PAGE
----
- Hosting is much simpler, and can usually be done for free.
- Static sites are inherently more secure than dynamic ones.
- Very fast page load times.
- Authoring in a code editor that I have control over.
- Markdown and reStructured Text are both faster to type than HTML or rich content in a WYSIWYG editor.
- Version control.
- The ability to manage the build and deploy process like code.
There are probably more benefits I'm not thinking of at the moment. When I first started using Jekyll, my main motivation was wanting to simplify hosting and exert control over authoring. I discovered the other benefits along the way, and they have really changed my professional life.
But I've realized there's one thing that has come to matter the most to me:
Static sites revive and make real the notion of a document on the web.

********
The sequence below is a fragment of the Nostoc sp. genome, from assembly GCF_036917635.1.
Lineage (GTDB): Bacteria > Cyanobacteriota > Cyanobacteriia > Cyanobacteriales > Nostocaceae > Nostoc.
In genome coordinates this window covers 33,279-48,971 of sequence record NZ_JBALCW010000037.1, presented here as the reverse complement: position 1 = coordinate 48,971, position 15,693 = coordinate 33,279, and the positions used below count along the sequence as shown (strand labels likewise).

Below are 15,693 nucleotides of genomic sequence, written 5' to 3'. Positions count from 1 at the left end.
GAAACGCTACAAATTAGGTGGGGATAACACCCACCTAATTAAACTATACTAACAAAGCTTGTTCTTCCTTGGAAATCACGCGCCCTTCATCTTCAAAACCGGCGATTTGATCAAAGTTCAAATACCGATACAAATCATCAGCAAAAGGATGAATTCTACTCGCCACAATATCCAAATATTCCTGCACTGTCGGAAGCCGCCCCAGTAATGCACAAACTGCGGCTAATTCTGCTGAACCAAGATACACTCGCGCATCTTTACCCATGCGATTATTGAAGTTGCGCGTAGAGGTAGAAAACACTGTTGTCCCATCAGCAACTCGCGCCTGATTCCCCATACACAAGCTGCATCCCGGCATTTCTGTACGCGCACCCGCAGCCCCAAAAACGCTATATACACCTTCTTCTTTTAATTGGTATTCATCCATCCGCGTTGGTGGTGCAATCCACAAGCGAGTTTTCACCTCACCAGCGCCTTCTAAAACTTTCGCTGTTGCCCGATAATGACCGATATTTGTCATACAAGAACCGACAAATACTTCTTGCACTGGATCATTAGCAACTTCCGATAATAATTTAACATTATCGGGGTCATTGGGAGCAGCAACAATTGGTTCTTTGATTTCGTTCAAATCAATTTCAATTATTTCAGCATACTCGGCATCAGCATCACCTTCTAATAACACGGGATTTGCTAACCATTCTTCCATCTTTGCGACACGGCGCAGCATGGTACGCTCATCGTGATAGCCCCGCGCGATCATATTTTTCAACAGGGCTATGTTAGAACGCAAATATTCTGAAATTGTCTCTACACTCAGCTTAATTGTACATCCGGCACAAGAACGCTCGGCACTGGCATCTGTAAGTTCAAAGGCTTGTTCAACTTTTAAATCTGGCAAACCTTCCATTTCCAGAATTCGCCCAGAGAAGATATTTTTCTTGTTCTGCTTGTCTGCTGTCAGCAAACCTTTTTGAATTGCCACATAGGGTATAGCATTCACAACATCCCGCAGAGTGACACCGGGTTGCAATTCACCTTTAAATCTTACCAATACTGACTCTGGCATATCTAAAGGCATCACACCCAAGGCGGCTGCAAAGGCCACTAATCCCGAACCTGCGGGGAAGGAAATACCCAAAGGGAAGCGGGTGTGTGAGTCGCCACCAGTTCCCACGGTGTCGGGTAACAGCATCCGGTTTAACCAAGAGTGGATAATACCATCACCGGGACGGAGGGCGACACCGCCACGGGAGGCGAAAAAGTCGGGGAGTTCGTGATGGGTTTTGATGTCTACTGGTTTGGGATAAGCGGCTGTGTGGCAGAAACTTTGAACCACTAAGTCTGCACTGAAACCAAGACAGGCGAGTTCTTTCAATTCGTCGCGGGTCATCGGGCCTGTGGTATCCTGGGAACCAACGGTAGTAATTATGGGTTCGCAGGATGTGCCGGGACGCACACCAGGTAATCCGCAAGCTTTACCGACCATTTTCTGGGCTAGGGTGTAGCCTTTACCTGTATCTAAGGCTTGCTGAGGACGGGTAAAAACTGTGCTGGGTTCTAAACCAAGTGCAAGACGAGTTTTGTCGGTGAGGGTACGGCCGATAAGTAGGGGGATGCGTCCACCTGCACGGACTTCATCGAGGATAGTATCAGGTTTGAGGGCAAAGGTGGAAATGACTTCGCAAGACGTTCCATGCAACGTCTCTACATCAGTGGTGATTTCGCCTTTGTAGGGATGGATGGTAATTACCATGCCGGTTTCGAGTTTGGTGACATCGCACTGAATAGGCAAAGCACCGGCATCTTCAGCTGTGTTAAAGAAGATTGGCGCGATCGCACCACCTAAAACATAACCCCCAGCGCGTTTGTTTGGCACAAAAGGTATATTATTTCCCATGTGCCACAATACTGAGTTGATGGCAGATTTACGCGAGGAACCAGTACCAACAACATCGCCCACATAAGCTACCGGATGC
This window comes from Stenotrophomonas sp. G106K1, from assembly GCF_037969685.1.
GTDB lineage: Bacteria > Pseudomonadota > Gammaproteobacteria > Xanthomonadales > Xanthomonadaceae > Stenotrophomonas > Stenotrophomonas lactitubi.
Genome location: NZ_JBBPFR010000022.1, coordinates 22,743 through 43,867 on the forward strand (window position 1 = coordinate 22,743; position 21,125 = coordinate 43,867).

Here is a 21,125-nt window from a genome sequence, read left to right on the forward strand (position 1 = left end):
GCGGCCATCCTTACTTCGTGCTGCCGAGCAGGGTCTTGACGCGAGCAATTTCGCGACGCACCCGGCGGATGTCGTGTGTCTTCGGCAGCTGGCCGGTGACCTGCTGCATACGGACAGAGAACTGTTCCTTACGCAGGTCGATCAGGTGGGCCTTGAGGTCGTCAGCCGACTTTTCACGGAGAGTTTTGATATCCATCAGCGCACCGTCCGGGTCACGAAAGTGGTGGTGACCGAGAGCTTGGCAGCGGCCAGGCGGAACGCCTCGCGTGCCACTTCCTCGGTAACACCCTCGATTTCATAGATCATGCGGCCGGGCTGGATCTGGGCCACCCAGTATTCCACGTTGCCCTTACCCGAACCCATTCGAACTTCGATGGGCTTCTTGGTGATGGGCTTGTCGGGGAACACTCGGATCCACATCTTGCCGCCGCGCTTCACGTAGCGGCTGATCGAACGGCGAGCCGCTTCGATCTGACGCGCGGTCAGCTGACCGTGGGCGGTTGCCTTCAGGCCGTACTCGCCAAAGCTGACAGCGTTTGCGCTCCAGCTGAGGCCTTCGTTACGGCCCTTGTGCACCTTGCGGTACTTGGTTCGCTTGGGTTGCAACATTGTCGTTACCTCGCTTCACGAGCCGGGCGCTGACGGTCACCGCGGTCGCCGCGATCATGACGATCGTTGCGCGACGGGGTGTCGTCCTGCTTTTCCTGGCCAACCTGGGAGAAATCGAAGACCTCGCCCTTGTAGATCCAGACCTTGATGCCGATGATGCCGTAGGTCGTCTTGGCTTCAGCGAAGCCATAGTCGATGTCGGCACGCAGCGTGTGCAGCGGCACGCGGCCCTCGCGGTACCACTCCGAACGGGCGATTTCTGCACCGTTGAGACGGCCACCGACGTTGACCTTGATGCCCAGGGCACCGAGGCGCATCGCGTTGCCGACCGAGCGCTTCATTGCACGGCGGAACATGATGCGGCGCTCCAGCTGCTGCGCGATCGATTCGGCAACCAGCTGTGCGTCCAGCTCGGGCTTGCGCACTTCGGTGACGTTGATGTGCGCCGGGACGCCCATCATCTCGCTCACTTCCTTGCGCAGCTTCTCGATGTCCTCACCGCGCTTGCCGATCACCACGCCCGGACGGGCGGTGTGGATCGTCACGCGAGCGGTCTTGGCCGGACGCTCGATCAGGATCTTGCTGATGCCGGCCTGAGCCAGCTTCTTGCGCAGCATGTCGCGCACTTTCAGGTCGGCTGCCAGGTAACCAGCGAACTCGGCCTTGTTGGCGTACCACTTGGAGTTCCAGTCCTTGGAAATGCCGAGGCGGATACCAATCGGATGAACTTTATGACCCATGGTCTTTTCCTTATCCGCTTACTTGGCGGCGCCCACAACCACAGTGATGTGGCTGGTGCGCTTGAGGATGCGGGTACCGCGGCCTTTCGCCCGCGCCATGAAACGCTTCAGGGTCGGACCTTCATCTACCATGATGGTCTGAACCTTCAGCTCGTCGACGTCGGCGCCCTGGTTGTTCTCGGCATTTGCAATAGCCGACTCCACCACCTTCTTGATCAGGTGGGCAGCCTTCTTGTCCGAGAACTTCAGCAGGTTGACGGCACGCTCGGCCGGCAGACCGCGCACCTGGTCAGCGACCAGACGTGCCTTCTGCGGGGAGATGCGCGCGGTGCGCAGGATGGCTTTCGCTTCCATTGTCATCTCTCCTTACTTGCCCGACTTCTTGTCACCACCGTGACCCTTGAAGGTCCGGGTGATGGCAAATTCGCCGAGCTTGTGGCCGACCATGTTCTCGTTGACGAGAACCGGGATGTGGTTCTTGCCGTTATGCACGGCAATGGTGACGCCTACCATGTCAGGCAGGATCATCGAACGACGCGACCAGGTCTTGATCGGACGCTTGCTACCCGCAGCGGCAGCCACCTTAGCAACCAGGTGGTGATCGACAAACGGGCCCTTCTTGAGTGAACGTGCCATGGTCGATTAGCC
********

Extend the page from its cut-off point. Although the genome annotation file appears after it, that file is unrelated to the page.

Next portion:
In database-backed CMSes, the pretty URL is a noble lie. Content is smeared around in a database and accessed through
?id=1234 parameters or internal query mechanisms. This is fine, and really the only way to handle massive amounts of content.
But the web was built to serve documents, not database results. In an age where content-as-data is on such hyperdrive that people think a single-page app blog system is a reasonable idea, it is calming to use a technology that works the way the web was always supposed to work.
And this has as much to do with the mental model as with the technology. (Maybe more.) The individual documents that make up a static site are handled as documents before being processed to HTML. If I want to change the content on some blog post, I edit a file on my local computer. I don't have to log in and use an application. It is transparent, and there's a direct relationship between a single file in my source and a single URI on my site. Now it feels like the URI actually identifies a resource, and is not just a cleverly-disguised search pattern.
I understand why we moved past the web of documents. But if you're producing documents, maybe it's the right model.